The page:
I laughed A LOT during “Dinner for Schmucks,” as did the friend I saw it with. As did seemingly most of the press at the screening I attended (and I’m sure some are lying about it in their reviews). IndieWIRE’s own Nigel Smith admitted it was the hardest he’d laughed since “Anchorman.” I don’t know if I can say the same, but it is the funniest movie I’ve seen in a while. Yet I do feel guilty about laughing so much. After all, the humor is against the very moral of the film.
Inspired by Francis Veber’s 1998 French farce (and one of the few surprisingly good remakes of a French comedy), “Dinner for Schmucks” involves a mean-spirited party in which all the invitees bring the biggest idiot they can find, for the purpose of everyone ridiculing these “schmucks.” It’s therefore hypocritical — and I guess the comedy is unintentionally ironic? — to expect the audience to also laugh at the idiots for being idiots. The viewer is forced, if he or she has a broad sense of humor, to be no better than the film’s villains.
Is this acceptable? It’s not the first time a movie has been hypocritical. Just recently “Avatar’ preached an anti-technology, anti-capitalistic message while also being the most expensive and technologically advanced motion picture yet. Similarly, “Wall-E” has been called out for being heavily merchanized while having an anti-consumerist theme. But these movies didn’t exactly make us submit to that which they seemed to disapprove of. There are maybe three or four jokes in “Dinner for Schmucks” that aren’t at the expense of its moronic characters.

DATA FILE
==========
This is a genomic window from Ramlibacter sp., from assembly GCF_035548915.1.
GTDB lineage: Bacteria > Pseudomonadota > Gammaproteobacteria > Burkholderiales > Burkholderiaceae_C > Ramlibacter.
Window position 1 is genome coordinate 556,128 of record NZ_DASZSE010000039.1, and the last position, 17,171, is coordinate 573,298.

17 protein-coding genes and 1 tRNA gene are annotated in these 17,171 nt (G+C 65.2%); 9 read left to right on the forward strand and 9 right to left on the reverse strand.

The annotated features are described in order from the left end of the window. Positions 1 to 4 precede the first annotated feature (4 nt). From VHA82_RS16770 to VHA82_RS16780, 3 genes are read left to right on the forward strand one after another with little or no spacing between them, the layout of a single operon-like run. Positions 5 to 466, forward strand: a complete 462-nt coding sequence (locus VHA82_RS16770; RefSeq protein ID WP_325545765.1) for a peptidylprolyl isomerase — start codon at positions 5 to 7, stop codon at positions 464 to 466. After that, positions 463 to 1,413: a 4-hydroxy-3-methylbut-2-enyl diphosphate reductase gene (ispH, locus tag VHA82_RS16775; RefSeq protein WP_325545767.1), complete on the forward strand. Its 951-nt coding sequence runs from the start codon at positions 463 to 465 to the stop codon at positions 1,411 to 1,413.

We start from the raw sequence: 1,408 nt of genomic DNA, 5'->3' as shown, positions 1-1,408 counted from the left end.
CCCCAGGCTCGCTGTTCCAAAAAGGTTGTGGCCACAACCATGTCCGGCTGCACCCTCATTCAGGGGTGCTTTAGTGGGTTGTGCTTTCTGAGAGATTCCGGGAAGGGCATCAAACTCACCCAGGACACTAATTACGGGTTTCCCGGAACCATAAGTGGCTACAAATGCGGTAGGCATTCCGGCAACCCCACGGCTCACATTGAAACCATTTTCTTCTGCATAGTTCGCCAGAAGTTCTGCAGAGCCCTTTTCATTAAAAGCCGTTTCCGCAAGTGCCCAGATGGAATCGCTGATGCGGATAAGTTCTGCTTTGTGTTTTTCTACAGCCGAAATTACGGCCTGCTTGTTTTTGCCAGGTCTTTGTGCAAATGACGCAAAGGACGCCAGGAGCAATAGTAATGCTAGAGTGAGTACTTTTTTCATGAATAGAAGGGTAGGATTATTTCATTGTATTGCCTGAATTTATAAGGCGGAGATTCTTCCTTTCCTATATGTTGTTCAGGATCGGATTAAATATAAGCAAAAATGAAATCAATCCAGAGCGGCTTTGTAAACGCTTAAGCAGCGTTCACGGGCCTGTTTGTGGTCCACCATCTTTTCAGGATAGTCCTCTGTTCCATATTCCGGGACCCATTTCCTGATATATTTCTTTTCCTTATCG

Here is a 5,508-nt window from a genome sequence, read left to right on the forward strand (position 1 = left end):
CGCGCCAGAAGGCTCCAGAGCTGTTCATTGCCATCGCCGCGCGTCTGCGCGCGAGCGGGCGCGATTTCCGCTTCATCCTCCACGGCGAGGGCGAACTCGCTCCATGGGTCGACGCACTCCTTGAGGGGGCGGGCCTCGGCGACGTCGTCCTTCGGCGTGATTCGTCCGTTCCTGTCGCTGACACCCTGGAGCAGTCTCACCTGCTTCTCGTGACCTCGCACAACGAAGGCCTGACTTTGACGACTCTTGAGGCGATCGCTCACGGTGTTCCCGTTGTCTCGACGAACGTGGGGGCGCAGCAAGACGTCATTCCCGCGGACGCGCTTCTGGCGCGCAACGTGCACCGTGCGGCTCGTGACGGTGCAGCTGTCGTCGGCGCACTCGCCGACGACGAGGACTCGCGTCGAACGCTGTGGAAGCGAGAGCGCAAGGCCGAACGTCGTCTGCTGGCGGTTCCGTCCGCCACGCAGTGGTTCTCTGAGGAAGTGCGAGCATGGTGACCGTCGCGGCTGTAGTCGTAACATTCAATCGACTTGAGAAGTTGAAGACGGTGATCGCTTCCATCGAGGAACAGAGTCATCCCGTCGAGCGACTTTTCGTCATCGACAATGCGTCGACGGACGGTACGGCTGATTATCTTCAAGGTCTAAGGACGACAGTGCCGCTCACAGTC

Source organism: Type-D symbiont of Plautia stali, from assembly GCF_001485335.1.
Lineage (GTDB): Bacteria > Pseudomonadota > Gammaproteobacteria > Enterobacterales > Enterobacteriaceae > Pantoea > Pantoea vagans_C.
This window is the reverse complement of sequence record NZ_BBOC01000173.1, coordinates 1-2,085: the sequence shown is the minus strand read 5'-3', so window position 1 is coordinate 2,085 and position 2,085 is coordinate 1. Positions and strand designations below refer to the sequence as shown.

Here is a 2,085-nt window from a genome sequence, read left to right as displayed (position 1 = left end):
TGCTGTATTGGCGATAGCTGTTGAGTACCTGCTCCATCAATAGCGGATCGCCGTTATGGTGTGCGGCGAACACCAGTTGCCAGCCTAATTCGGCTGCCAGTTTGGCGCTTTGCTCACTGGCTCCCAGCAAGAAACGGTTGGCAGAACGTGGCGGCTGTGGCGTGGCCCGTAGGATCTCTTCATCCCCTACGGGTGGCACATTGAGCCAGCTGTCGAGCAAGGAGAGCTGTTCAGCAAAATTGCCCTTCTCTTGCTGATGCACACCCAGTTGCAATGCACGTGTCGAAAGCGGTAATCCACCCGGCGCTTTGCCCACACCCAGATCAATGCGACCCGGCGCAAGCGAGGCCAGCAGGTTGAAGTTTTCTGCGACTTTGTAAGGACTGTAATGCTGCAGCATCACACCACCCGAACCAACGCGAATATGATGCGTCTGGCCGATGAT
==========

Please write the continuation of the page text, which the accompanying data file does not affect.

Is it wrong to laugh at stupid characters? If so, Steve Carell and many other comedic actors need to find new jobs. Or, are their caricatures of idiocy so exaggerated that we’re permitted to laugh in good conscience? I don’t want to feel bad for loving “Billy Madison,” “Step Brothers,” “Cabin Boy” and Carell’s Brick Tamland from “Anchorman.” These movies don’t remind us, though, that it’s bad to laugh at the intellectually disabled.
One other non-thematic matter I was confused about after the movie is how the winner of the game is decided. In the dinner scene, Zach Galifianakis’ character is said to be in the lead for the prize after displaying his “mind control” power over Carell’s character. But wouldn’t Carell still be the biggest loser if he’s the one being tricked into thinking he’s being dominated telepathically?
Okay, enough of my thoughts for now. The forum is open to you now to spout about “Dinner for Schmucks”